The best moments of this episode involved romantic developments between my favorite couples, and these two hours delivered in spades. Now that the war has ended, Sybil (Jessica Brown Findlay) finds herself unwilling to slip back into her postwar -- and in her mind, pointless -- life as Downton's privileged youngest daughter. She finally, FINALLY tells Branson she'll run away with him -- and honestly she is such a measured character, taking her time thinking things through, I really don't see her coming to regret her decision. Her declaration anoints Branson (Allen Leech) with a positively incandescent glow of happiness (wasn't his reaction to the whole "a kiss is all you're getting until we're married" thing adorable? *swoon*)-- there's no politics, no family bashing, he seems genuinely earnest and committed to providing for their future, securing a job as a journalist in Dublin (who knew a chauffeuring resume could segway into journalism?!) where Sybil plans to work as a nurse.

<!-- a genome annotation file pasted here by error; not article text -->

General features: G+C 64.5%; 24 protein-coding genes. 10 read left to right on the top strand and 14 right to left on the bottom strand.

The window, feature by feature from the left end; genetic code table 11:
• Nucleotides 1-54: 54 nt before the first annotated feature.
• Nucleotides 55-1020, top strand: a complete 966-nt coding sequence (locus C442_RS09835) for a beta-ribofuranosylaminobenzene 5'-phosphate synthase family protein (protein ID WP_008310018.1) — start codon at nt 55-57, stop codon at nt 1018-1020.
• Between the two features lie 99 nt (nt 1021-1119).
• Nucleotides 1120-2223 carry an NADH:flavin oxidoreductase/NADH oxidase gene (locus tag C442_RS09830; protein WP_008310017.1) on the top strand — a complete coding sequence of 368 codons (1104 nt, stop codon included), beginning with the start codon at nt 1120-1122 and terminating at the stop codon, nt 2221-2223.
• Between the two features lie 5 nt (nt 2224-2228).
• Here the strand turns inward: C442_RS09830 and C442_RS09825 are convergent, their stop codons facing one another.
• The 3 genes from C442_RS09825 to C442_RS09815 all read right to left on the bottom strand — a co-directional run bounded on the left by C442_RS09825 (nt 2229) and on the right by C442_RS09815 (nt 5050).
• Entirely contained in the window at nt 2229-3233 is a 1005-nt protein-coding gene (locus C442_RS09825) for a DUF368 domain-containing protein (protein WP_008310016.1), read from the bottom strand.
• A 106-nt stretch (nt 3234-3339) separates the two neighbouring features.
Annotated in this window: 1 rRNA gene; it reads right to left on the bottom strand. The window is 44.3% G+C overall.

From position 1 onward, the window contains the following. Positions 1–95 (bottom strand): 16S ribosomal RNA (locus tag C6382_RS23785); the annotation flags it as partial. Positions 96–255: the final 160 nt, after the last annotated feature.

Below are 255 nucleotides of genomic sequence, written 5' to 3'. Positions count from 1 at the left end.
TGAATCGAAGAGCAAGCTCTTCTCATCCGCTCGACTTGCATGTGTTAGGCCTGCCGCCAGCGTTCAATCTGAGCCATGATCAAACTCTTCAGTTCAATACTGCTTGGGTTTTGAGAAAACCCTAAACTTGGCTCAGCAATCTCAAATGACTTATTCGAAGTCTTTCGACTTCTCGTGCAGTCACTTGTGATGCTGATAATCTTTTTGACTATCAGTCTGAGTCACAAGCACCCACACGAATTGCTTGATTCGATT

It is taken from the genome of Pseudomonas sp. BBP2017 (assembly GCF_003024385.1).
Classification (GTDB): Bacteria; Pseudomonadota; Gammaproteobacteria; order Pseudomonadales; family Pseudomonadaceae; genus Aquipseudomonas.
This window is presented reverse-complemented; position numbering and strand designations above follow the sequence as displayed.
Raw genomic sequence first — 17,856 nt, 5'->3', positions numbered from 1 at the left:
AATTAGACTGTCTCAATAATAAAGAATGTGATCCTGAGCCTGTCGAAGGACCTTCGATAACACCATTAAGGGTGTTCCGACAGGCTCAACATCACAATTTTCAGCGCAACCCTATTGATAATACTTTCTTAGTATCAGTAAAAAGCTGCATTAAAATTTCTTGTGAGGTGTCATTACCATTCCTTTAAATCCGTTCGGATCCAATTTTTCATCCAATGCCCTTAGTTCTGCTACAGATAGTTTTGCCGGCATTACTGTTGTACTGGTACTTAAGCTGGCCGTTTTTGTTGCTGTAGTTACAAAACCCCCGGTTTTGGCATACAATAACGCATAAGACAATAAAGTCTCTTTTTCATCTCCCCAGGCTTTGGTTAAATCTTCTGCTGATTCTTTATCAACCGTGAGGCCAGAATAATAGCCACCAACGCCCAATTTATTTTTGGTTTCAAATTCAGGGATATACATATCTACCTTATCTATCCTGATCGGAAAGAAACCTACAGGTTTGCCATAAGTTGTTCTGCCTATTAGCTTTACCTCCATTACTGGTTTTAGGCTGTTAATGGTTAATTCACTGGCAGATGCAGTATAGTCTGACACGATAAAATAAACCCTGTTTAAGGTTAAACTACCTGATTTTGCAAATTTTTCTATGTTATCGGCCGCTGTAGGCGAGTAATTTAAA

Convinced that her family would object, Sybil and Branson hightail it to Gretna Green, which was AWESOME because that immediately calls to mind Lyida's elopement in Pride and Prejudice. Mary and Edith (Laura Carmichael) follow and convince her return, Mary sure that more time will let Sybil see the error of her ways (NOT!). Branson sleeping in the chair? ADORABLE. Branson all full of bravado in the face of Sybil's family while secretly fearing she might abandon him? FRIGGIN' ADORABLE! Branson refusing to bash Sybil's family, refusing Robert's bribe? CAN I CLONE THIS MAN?! (Side note: I really do think Robert's brief flirtation with Joan is what convinced him to let Sybil and Branson leave with his blessing. I mean complaining about Branson while the Joan thing was going on was a bit too much of the pot calling the kettle black, you know?)